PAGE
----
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High Resolution Protein Electrophoresis

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1 High Resolution Protein Electrophoresis
A Clinical Overview with Case Studies By Lawrence M. Killingsworth, Ph.D.

2 Human Proteins Only ~200 of the vast array of human proteins have been characterized. Clinical knowledge is limited to 25 – 30 relatively high concentration components of plasma, CSF, urine and other fluids. Of these, 15 or so can be visualized by high resolution agarose electrophoresis.

3 Normal Control Pre-albumin Albumin 1-Acid Glycoprotein 1-Antitrypsin
-Lipoprotein 1-Antichymotrypsin Haptoglobin C-3 IgA IgG Albumin 1-Antitrypsin 2-Macroglobulin Transferrin -Lipoprotein Fibrinogen IgM

4 Monoclonal Gammopathies
Uncontrolled proliferation of a single clone of plasma cells at the expense of other clones. Protein analysis is valuable in diagnosing and monitoring lymphoproliferative diseases.

5 Evaluation of Monoclonal Gammopathies
Serum and Urine High Resolution Protein Electrophoresis (24-hour urine preferred) Quantitative Serum Immunoglobulins Serum and Urine IFE

6 SPIFE ImmunoFix IFE is the method of choice to identify suspicious serum or urine electro-phoretic bands. Periodic evaluation by serum and urine electrophoresis and by quantitative Ig assay can help monitor therapy.

7 Monoclonal Gammopathies
Variable mobility and band appearance.

8 Case 1: IgG Kappa Monoclonal
Control Patient Patient: 78 year-old male History & Physical: Severe pain right leg and right lumbar region. SPE: Monoclonal band in gamma region. IFE: IgG Kappa. Hospital Course: Bulging disk surgically decompressed; referred to hematologist/ oncologist for follow-up & treatment.

9 Case 2: IgG Kappa Monoclonal
Patient: 78 year-old male History & Physical: Recent chemotherapy for lymphadenopathy. SPE: Hypoalbuminemia and monoclonal band in 2 region. IEP: IgG Kappa. Hospital Course: Treated with transfusions and plasmapheresis. Symptomatic improvement. Discharged for outpatient re-evaluation. Control Patient

10 Case 3: IgA Lambda Monoclonal
Patient: 74 year-old female History & Physical: Myeloma. Pain in lower thoracic and upper lumbar spine, right shoulder and left anterior ribs. SPE: Large monoclonal band in 2 region. IEP: IgA Lambda. Hospital Course: Radiation therapy. Transferred to hospital closer to home for continued radiation and chemotherapy. Control Patient

11 Case 4: IgM Kappa Monoclonal
Patient: 68 year-old male History & Physical: Anemia, elevated IgM, edema in ankles, petechiae. SPE: Marked M-component in 2 region; also in urine. IEP: IgM Kappa in serum; free Kappa light chains in urine. Hospital Course: Bone marrow biopsy non-diagnostic. Discharged for out-patient treatment and followup for possible macroglobulinemia, chronic lymphatic leukemia or lymphoma. Control Patient

12 Case 5: Lambda Light Chain
Patient: 78 year-old male History & Physical: Anemia, azotemia; admitted for dialysis. SPE:  1AT and Hp,  pre-albumin, albumin & transferrin (consistent with acute inflammation); 2 small M-proteins in  region. Urine:  albumin,1AT, transferrin; large M-protein in  region and smaller cathodal band. IEP: Monoclonal lambda light chain in urine and serum. No heavy chain. Hospital Course: Bone marrow biopsy confirmed multiple myeloma. Hemodialysis, plasmapheresis and chemotherapy improved symptoms. Control Patient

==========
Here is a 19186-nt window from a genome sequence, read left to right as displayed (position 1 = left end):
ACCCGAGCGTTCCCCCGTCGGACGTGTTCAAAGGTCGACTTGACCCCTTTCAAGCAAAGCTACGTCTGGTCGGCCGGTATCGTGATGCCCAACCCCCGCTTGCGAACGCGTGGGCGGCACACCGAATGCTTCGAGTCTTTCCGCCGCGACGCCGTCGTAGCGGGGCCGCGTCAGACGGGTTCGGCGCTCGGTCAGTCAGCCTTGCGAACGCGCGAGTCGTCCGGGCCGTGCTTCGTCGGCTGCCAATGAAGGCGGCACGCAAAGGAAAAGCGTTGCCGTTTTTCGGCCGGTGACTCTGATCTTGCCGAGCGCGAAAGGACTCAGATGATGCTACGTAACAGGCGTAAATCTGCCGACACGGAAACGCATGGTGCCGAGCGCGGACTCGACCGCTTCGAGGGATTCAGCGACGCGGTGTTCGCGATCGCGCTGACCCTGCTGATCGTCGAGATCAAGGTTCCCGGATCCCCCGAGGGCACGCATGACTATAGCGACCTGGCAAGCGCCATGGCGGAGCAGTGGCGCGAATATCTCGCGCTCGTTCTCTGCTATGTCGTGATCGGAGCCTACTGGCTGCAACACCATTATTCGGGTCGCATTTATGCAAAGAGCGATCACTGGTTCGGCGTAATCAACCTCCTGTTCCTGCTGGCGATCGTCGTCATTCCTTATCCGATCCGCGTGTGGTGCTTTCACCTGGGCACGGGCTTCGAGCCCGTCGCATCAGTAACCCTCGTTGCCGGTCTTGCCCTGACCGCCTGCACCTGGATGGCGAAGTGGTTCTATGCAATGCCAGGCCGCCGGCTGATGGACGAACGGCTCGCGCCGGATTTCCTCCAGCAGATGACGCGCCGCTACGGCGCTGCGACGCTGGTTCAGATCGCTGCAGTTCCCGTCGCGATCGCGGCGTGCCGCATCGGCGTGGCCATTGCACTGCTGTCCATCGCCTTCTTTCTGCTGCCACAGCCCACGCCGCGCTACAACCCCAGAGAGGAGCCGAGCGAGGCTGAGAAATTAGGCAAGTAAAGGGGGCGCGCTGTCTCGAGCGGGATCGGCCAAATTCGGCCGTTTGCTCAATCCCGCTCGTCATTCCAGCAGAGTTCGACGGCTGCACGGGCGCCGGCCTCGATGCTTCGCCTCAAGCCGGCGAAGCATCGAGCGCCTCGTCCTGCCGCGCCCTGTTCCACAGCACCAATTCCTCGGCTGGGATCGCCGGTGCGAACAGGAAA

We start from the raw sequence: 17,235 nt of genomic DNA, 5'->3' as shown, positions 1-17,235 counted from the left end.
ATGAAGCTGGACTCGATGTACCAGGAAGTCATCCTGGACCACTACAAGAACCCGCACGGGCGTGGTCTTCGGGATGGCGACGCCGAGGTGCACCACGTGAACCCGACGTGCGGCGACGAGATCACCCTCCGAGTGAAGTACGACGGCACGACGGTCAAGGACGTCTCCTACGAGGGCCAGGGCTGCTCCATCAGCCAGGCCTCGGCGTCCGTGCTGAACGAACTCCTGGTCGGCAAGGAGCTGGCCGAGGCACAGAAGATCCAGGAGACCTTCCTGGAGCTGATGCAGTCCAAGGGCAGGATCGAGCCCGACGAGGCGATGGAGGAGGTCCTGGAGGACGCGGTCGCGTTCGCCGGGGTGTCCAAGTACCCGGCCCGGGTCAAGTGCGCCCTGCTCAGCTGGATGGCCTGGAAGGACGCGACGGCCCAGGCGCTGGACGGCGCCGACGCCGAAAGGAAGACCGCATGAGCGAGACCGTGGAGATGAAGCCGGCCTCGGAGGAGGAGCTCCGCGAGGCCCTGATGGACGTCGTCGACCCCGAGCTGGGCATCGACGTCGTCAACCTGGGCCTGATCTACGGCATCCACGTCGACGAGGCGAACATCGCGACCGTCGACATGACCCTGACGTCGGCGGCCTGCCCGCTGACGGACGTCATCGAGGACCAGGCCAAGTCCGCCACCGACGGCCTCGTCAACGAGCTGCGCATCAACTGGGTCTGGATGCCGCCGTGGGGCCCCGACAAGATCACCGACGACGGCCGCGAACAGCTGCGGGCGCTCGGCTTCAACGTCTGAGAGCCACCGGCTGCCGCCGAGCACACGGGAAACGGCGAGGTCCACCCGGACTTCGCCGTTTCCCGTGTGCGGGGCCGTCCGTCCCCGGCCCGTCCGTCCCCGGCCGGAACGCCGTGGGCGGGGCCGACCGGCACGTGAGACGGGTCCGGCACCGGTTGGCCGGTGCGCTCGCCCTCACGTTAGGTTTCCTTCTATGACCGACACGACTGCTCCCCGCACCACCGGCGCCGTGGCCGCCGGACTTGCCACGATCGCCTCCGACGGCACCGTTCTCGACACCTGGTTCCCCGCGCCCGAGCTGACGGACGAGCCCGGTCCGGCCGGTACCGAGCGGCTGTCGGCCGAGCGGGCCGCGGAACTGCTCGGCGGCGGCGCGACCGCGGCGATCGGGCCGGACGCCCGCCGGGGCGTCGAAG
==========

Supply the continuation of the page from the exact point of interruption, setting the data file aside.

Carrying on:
13 Case 6: Lambda Light Chain
Patient: 82 year-old male History & Physical: Fractured left hip, suspected frontal lobe infarction. SPE:  albumin, acute inflammation,  Hp (consistent with in-vivo hemolysis or  RBC turnover), mild hypogamma-globulinemia. Urine: Several small monoclonal bands in  region. IEP: Monoclonal free lambda light chain in urine; no monoclonal proteins in serum. Hospital Course: Acute left cerebral infarction confirmed. B12 anemia treated. Died due to post-operative pneumonia following hip surgery. Control Patient Serum Urine

14 Multiple Myeloma Clinical Presentation
Bone pain, especially in spine, pelvis or ribs Renal failure of unknown etiology Recurrent bacterial infections Physical exam usually unremarkable – no lymphadenopathy or hepatosplenomegaly

15 Macroglobulinemia Clinical Presentation Fatigue Generalized weakness
Skin and mucosal bleeding Visual disturbances Headache Other neurological signs and symptoms Cardiopulmonary abnormalities due to increased plasma volume and viscosity Recurrent bacterial infections Physical exam may reveal purpura, lymphadenopathy and hepatosplenomegaly

16 1-Antitrypsin Deficiency
Genetic Deficiencies 1-Antitrypsin Deficiency Linked to hepatitis and cirrhosis in neonates; chronic obstructive pulmonary disease and hepatic cirrhosis in adults Electrophoresis useful in initial evaluation Quantitative immunochemical assays and phenotyping required

17 Immunoglobulin Deficiencies
Genetic Deficiencies Immunoglobulin Deficiencies Isolated IgA deficiency Isolated IgM deficiency X-linked immunodeficiency with  IgM Wiskott-Aldrich Syndrome Transient hypogammaglobulinemia of infancy Ataxia Telangiectasia Severe combined immunodeficiency (SKID) Common variable immunodeficiency Pan hypogammaglobulinemia IgG and IgA deficiency Isolated IgG deficiency

18 Inflammatory Response
ACUTE SUBACUTE CHRONIC Pre-albumin  Albumin ALPHA-1 -lipoprotein 1-acid glycoprotein   1-antitrypsin ALPHA-2 Cerulopasmin  or N Haptoglobin BETA-1 Transferrin   BETA-2 C-3 Fibrinogen IgA GAMMA IgM IgG CRP   

19 Chronic Hepatocellular Disease & Cirrhosis